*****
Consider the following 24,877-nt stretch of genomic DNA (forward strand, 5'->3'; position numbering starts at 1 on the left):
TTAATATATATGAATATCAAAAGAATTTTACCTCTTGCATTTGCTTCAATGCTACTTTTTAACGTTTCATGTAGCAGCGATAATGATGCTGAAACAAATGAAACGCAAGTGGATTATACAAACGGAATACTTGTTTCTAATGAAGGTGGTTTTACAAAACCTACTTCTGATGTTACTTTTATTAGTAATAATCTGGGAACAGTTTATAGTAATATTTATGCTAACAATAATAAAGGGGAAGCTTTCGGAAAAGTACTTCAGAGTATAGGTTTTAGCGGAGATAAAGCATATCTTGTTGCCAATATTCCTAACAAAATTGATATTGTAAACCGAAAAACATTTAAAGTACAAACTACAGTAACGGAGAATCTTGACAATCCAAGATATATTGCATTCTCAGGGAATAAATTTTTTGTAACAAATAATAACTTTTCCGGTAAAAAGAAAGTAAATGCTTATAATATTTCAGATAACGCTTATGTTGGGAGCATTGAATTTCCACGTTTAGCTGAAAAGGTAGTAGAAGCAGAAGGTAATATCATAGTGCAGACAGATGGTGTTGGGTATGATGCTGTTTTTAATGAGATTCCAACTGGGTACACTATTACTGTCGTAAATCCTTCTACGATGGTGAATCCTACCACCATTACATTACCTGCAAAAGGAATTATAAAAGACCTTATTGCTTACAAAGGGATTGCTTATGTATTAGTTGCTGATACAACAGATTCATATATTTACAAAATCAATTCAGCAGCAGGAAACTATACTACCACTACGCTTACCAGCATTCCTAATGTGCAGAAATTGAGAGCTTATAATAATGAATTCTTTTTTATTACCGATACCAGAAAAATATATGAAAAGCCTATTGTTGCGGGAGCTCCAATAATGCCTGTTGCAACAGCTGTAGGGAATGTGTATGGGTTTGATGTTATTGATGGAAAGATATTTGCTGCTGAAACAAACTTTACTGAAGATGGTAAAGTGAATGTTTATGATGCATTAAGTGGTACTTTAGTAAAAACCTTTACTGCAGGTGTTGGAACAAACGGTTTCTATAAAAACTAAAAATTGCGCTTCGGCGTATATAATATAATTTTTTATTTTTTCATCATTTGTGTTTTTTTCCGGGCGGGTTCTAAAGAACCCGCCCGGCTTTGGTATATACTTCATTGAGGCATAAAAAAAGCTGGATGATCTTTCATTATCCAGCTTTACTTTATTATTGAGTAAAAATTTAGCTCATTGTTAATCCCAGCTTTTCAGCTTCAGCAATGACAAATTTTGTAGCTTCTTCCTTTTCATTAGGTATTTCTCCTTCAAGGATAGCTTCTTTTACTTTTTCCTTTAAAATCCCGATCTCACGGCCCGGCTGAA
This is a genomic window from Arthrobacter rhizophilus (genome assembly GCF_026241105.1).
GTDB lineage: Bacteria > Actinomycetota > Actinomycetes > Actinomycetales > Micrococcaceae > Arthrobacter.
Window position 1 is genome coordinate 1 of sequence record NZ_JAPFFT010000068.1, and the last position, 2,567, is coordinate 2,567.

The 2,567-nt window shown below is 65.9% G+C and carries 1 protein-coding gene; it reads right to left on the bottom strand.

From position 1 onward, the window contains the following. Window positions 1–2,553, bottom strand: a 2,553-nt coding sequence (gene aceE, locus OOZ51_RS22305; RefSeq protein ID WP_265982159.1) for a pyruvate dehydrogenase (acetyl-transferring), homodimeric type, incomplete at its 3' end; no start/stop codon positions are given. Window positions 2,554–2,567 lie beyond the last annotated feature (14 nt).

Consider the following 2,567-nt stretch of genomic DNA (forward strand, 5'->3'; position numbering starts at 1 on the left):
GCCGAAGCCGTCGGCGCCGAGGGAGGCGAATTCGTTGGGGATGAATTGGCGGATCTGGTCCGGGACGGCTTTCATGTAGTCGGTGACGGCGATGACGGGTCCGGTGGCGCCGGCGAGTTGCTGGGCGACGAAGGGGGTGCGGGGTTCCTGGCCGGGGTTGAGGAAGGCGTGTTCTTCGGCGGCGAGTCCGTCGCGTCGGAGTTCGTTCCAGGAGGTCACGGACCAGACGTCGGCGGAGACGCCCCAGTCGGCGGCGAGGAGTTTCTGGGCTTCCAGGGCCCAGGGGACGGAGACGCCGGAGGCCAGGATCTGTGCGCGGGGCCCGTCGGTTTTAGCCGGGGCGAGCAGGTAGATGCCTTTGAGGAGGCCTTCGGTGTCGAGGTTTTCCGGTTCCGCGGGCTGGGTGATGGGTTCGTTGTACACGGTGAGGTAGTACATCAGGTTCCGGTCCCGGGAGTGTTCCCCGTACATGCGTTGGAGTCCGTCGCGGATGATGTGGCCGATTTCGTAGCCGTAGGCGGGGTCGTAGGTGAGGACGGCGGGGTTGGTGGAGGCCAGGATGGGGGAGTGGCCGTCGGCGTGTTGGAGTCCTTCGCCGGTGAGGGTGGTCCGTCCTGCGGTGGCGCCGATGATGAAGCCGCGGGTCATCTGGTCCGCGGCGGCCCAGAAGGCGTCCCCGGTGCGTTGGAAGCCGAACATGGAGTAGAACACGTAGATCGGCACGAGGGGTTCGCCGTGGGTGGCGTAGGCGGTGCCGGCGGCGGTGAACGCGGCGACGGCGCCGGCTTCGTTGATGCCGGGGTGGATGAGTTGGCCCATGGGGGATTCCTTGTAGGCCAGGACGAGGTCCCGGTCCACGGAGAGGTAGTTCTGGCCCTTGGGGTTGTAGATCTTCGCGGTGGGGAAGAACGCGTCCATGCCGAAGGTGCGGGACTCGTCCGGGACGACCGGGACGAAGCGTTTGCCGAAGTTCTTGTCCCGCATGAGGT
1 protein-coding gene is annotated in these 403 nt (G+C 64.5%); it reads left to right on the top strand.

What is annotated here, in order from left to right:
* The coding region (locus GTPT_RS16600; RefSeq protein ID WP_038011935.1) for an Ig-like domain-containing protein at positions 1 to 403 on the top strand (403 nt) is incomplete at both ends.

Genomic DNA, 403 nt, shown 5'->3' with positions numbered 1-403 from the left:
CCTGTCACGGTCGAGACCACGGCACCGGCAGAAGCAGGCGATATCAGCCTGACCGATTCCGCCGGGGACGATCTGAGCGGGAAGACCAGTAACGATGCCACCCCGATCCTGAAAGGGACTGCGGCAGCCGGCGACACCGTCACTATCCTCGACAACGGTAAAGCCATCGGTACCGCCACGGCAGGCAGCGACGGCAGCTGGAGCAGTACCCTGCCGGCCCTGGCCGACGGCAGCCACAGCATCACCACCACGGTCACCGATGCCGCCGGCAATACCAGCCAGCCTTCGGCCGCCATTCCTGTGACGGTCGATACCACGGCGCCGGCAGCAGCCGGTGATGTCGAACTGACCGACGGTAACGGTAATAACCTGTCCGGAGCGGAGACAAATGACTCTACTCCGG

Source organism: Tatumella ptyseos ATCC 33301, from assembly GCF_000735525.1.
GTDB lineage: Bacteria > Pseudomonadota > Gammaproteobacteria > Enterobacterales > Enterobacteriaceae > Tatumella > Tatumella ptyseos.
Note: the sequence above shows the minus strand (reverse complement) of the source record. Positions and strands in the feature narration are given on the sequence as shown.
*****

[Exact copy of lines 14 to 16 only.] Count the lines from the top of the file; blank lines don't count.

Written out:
CCTGTCACGGTCGAGACCACGGCACCGGCAGAAGCAGGCGATATCAGCCTGACCGATTCCGCCGGGGACGATCTGAGCGGGAAGACCAGTAACGATGCCACCCCGATCCTGAAAGGGACTGCGGCAGCCGGCGACACCGTCACTATCCTCGACAACGGTAAAGCCATCGGTACCGCCACGGCAGGCAGCGACGGCAGCTGGAGCAGTACCCTGCCGGCCCTGGCCGACGGCAGCCACAGCATCACCACCACGGTCACCGATGCCGCCGGCAATACCAGCCAGCCTTCGGCCGCCATTCCTGTGACGGTCGATACCACGGCGCCGGCAGCAGCCGGTGATGTCGAACTGACCGACGGTAACGGTAATAACCTGTCCGGAGCGGAGACAAATGACTCTACTCCGG

Source organism: Tatumella ptyseos ATCC 33301, from assembly GCF_000735525.1.
GTDB lineage: Bacteria > Pseudomonadota > Gammaproteobacteria > Enterobacterales > Enterobacteriaceae > Tatumella > Tatumella ptyseos.